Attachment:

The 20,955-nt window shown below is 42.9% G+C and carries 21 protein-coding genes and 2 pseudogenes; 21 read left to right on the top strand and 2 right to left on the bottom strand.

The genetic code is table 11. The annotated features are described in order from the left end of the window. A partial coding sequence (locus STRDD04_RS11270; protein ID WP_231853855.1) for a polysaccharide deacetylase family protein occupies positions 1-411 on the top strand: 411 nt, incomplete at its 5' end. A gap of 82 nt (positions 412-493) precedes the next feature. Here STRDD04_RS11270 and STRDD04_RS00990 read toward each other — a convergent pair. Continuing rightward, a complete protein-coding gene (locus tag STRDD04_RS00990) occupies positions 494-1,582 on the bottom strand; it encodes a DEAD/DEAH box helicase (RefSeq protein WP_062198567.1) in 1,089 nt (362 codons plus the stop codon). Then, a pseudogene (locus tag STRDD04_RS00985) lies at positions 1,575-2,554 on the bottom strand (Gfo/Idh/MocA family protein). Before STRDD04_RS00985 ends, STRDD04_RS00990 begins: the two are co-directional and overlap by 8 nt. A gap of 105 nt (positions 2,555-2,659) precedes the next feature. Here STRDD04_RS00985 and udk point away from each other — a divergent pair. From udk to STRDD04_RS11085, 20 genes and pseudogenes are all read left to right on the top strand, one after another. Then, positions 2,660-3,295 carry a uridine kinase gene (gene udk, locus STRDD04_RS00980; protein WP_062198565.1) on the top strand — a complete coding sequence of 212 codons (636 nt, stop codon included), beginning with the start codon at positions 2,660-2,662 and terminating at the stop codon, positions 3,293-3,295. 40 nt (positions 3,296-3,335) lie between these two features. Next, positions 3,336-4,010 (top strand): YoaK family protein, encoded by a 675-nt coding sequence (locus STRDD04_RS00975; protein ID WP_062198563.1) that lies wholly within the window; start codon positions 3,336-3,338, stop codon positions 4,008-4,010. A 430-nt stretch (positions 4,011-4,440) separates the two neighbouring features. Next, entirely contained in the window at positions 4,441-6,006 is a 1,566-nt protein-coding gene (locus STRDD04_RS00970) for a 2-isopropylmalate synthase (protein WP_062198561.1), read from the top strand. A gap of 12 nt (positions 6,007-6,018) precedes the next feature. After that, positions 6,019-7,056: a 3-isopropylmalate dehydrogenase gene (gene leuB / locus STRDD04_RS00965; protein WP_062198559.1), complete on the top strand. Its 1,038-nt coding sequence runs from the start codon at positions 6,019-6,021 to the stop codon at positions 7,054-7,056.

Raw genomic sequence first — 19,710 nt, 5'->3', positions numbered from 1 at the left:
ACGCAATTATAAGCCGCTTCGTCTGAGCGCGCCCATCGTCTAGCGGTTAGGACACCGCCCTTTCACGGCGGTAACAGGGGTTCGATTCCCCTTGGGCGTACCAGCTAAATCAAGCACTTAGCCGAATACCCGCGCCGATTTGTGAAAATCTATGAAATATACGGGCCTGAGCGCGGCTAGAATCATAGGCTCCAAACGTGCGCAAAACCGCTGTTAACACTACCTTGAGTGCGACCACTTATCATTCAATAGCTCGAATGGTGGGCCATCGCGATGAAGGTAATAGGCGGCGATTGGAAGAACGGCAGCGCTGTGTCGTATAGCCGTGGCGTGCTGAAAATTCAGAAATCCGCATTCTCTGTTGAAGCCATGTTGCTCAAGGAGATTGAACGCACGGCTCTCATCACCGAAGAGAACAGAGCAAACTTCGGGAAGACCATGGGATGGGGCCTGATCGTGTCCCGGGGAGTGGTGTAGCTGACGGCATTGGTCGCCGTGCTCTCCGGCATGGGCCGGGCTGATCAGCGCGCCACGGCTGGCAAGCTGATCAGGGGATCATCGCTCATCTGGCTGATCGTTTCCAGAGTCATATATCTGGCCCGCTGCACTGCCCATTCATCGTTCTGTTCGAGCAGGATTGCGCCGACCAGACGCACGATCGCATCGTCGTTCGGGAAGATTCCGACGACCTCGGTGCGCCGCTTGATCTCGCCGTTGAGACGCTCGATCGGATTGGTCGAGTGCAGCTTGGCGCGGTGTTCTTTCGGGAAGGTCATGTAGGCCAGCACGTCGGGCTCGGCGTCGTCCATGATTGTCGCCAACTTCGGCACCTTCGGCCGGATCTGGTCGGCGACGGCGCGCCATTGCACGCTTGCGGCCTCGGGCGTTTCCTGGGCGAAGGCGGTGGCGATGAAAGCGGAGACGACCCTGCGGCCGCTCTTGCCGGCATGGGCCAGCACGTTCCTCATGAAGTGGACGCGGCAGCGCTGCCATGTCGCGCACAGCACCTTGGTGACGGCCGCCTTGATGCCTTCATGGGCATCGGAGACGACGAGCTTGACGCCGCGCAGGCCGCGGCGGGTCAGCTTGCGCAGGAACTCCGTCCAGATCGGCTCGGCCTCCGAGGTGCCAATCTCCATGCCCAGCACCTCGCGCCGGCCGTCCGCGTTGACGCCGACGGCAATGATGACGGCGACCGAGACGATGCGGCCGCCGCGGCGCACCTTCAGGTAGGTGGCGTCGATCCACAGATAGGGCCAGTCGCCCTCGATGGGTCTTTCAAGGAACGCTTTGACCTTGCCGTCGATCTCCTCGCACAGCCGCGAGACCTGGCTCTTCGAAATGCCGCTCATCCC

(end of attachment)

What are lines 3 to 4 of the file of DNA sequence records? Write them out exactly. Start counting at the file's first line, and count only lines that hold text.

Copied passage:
Raw genomic sequence first — 19,710 nt, 5'->3', positions numbered from 1 at the left:
ACGCAATTATAAGCCGCTTCGTCTGAGCGCGCCCATCGTCTAGCGGTTAGGACACCGCCCTTTCACGGCGGTAACAGGGGTTCGATTCCCCTTGGGCGTACCAGCTAAATCAAGCACTTAGCCGAATACCCGCGCCGATTTGTGAAAATCTATGAAATATACGGGCCTGAGCGCGGCTAGAATCATAGGCTCCAAACGTGCGCAAAACCGCTGTTAACACTACCTTGAGTGCGACCACTTATCATTCAATAGCTCGAATGGTGGGCCATCGCGATGAAGGTAATAGGCGGCGATTGGAAGAACGGCAGCGCTGTGTCGTATAGCCGTGGCGTGCTGAAAATTCAGAAATCCGCATTCTCTGTTGAAGCCATGTTGCTCAAGGAGATTGAACGCACGGCTCTCATCACCGAAGAGAACAGAGCAAACTTCGGGAAGACCATGGGATGGGGCCTGATCGTGTCCCGGGGAGTGGTGTAGCTGACGGCATTGGTCGCCGTGCTCTCCGGCATGGGCCGGGCTGATCAGCGCGCCACGGCTGGCAAGCTGATCAGGGGATCATCGCTCATCTGGCTGATCGTTTCCAGAGTCATATATCTGGCCCGCTGCACTGCCCATTCATCGTTCTGTTCGAGCAGGATTGCGCCGACCAGACGCACGATCGCATCGTCGTTCGGGAAGATTCCGACGACCTCGGTGCGCCGCTTGATCTCGCCGTTGAGACGCTCGATCGGATTGGTCGAGTGCAGCTTGGCGCGGTGTTCTTTCGGGAAGGTCATGTAGGCCAGCACGTCGGGCTCGGCGTCGTCCATGATTGTCGCCAACTTCGGCACCTTCGGCCGGATCTGGTCGGCGACGGCGCGCCATTGCACGCTTGCGGCCTCGGGCGTTTCCTGGGCGAAGGCGGTGGCGATGAAAGCGGAGACGACCCTGCGGCCGCTCTTGCCGGCATGGGCCAGCACGTTCCTCATGAAGTGGACGCGGCAGCGCTGCCATGTCGCGCACAGCACCTTGGTGACGGCCGCCTTGATGCCTTCATGGGCATCGGAGACGACGAGCTTGACGCCGCGCAGGCCGCGGCGGGTCAGCTTGCGCAGGAACTCCGTCCAGATCGGCTCGGCCTCCGAGGTGCCAATCTCCATGCCCAGCACCTCGCGCCGGCCGTCCGCGTTGACGCCGACGGCAATGATGACGGCGACCGAGACGATGCGGCCGCCGCGGCGCACCTTCAGGTAGGTGGCGTCGATCCACAGATAGGGCCAGTCGCCCTCGATGGGTCTTTCAAGGAACGCTTTGACCTTGCCGTCGATCTCCTCGCACAGCCGCGAGACCTGGCTCTTCGAAATGCCGCTCATCCC